Yesterday I forgot to mention that those duck breast filets from the French Sud-Ouest carry an IGP label. It's on the ad. IGP is a European label that means Indication Géographique Protégée. It is awarded to products associated with particular geographic areas, and is related to the French Label Rouge and Appellation d'Origine Contrôlée (A.O.C.) labeling standards.
So just when you thought that was more duck that you could imagine, you turn the page in the supermarket advertising flyer and come upon a range of cooked duck products that are also being featured this week. The first is rendered duck fat, which is great for cooking potatoes or duck or chicken, and is good for seasoning beans, greens, and other cooked vegetables.
One way to use duck fat, probably combined with pork fat, is to make rillettes, or potted meat. Rillettes can be made from pork, duck, goose, rabbit, or chicken. To make them, you cook lean meat in fat and liquid until the meat starts to fall apart. You shred it with forks or your fingers and let it cool in as much fat as you want to leave in it. It's not pâté, exactly, but you eat it the way you eat pâté, on bread, toast, or crackers.
If you need duck fat and want to make your own, you can buy what they call duck "peelings" — pieces of duck skin with a layer of fat of fat attached. You can cook them down in a saucepan with a little water to melt the fat. And you can make cracklings out of the skin.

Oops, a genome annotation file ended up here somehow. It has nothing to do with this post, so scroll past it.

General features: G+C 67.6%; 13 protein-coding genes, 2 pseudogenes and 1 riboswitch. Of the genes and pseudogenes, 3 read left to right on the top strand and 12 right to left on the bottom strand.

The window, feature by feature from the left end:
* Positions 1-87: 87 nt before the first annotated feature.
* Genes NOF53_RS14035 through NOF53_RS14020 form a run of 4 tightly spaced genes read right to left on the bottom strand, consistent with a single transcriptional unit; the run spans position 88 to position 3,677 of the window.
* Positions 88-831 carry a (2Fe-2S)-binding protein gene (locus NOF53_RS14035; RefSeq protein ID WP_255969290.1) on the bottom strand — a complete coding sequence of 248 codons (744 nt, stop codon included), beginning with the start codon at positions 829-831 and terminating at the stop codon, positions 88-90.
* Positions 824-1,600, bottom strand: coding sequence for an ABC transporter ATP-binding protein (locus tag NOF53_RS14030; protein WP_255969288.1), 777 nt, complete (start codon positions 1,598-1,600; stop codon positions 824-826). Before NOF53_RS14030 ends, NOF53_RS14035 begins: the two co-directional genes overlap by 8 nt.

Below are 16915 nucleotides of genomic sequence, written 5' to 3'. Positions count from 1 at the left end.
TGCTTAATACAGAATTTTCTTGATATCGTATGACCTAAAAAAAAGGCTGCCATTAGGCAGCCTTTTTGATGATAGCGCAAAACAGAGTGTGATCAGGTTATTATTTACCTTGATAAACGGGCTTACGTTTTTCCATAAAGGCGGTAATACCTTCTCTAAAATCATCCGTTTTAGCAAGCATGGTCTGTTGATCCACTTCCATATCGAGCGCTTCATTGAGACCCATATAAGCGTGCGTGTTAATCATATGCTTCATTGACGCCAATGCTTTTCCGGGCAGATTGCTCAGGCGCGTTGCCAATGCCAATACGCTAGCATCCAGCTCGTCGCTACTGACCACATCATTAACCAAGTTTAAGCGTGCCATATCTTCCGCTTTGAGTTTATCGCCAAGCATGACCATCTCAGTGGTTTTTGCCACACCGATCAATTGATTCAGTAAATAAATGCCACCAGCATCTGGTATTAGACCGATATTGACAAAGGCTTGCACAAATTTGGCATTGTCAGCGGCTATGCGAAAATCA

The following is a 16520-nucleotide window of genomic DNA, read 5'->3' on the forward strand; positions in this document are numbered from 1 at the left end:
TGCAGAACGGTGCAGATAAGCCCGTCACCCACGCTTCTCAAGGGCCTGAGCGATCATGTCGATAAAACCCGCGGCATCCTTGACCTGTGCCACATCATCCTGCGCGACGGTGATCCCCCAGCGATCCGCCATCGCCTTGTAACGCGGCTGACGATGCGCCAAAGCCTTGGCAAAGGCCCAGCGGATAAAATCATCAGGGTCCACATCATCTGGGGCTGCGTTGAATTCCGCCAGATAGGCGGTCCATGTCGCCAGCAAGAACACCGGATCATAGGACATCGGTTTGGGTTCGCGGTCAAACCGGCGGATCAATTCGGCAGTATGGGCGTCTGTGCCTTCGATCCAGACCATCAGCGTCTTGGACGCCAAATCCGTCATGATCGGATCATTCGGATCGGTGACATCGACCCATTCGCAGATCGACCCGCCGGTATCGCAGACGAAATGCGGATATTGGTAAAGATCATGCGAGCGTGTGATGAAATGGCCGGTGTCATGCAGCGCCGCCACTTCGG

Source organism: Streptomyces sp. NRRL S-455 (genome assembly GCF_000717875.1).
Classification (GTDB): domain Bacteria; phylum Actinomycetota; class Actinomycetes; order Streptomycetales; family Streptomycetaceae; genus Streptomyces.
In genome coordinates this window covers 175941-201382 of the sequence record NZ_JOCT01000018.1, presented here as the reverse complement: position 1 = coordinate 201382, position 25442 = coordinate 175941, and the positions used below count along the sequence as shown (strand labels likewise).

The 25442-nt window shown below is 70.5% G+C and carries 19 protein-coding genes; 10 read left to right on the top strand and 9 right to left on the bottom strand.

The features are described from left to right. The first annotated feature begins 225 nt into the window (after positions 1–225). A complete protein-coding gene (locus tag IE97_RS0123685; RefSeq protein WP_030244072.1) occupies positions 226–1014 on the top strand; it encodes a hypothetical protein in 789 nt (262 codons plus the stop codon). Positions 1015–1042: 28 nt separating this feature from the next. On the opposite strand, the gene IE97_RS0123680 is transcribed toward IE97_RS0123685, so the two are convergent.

Speaking of cracklings, here are some. They are duck skin cooked in fat or in the over until crispy. The dictionary lists grattons as a regional word and says the grattons are a little like rillons, which are chunks of slow-cooked pork.
Once you've slow-cooked a duck in its own fat, you have made confit de canard. One way to use the duck confit is to strip the meat of the bones after it has cooled and shred it. Then you can used it the way you would use ground beef or lamb to make a kind of shepherd's pie. Or you can just buy it, parmentier de canard, already made for you. Antoine Parmentier was the agronomist who introduced potatoes into the French diet a few hundred years ago — hence the name of the dish.
Finally, what about a stuffed duck's neck? You remove the neck itself, including the bones of course, from the bird's neck skin and then you stuff the skin with ground duck or pork and aromatics. You tie off the ends, making a kind of sausage, and poach it in duck or chicken broth. Bon appétit !